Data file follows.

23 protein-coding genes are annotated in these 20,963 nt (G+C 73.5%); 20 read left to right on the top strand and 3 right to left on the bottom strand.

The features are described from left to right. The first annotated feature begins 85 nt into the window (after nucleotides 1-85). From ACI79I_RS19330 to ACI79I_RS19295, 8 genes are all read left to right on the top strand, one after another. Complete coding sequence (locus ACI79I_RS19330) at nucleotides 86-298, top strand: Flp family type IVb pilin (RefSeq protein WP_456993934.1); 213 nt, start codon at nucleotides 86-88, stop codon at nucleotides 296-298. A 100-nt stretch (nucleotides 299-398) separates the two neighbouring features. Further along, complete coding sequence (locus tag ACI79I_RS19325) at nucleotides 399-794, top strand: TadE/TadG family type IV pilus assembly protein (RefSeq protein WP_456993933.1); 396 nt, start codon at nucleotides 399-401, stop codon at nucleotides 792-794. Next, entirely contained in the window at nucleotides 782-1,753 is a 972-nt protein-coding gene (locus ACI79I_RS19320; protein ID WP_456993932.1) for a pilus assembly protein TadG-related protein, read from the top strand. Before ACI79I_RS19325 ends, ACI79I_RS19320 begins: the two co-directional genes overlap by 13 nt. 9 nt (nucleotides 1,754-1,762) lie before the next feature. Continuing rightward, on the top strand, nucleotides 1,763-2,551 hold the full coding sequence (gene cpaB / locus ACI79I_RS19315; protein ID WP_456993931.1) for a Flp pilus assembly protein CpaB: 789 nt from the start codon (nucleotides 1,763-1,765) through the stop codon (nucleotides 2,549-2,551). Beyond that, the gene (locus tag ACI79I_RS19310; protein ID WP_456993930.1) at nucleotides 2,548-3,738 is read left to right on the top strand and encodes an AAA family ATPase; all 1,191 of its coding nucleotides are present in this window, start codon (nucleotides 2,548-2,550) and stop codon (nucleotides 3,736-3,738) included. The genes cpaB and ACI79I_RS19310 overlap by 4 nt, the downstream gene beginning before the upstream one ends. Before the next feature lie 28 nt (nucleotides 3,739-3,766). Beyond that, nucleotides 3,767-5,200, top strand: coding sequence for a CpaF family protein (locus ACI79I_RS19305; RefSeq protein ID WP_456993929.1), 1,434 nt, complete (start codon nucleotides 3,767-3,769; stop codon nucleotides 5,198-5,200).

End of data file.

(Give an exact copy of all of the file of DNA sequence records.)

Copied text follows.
23 protein-coding genes are annotated in these 20,963 nt (G+C 73.5%); 20 read left to right on the top strand and 3 right to left on the bottom strand.

The features are described from left to right. The first annotated feature begins 85 nt into the window (after nucleotides 1-85). From ACI79I_RS19330 to ACI79I_RS19295, 8 genes are all read left to right on the top strand, one after another. Complete coding sequence (locus ACI79I_RS19330) at nucleotides 86-298, top strand: Flp family type IVb pilin (RefSeq protein WP_456993934.1); 213 nt, start codon at nucleotides 86-88, stop codon at nucleotides 296-298. A 100-nt stretch (nucleotides 299-398) separates the two neighbouring features. Further along, complete coding sequence (locus tag ACI79I_RS19325) at nucleotides 399-794, top strand: TadE/TadG family type IV pilus assembly protein (RefSeq protein WP_456993933.1); 396 nt, start codon at nucleotides 399-401, stop codon at nucleotides 792-794. Next, entirely contained in the window at nucleotides 782-1,753 is a 972-nt protein-coding gene (locus ACI79I_RS19320; protein ID WP_456993932.1) for a pilus assembly protein TadG-related protein, read from the top strand. Before ACI79I_RS19325 ends, ACI79I_RS19320 begins: the two co-directional genes overlap by 13 nt. 9 nt (nucleotides 1,754-1,762) lie before the next feature. Continuing rightward, on the top strand, nucleotides 1,763-2,551 hold the full coding sequence (gene cpaB / locus ACI79I_RS19315; protein ID WP_456993931.1) for a Flp pilus assembly protein CpaB: 789 nt from the start codon (nucleotides 1,763-1,765) through the stop codon (nucleotides 2,549-2,551). Beyond that, the gene (locus tag ACI79I_RS19310; protein ID WP_456993930.1) at nucleotides 2,548-3,738 is read left to right on the top strand and encodes an AAA family ATPase; all 1,191 of its coding nucleotides are present in this window, start codon (nucleotides 2,548-2,550) and stop codon (nucleotides 3,736-3,738) included. The genes cpaB and ACI79I_RS19310 overlap by 4 nt, the downstream gene beginning before the upstream one ends. Before the next feature lie 28 nt (nucleotides 3,739-3,766). Beyond that, nucleotides 3,767-5,200, top strand: coding sequence for a CpaF family protein (locus ACI79I_RS19305; RefSeq protein ID WP_456993929.1), 1,434 nt, complete (start codon nucleotides 3,767-3,769; stop codon nucleotides 5,198-5,200).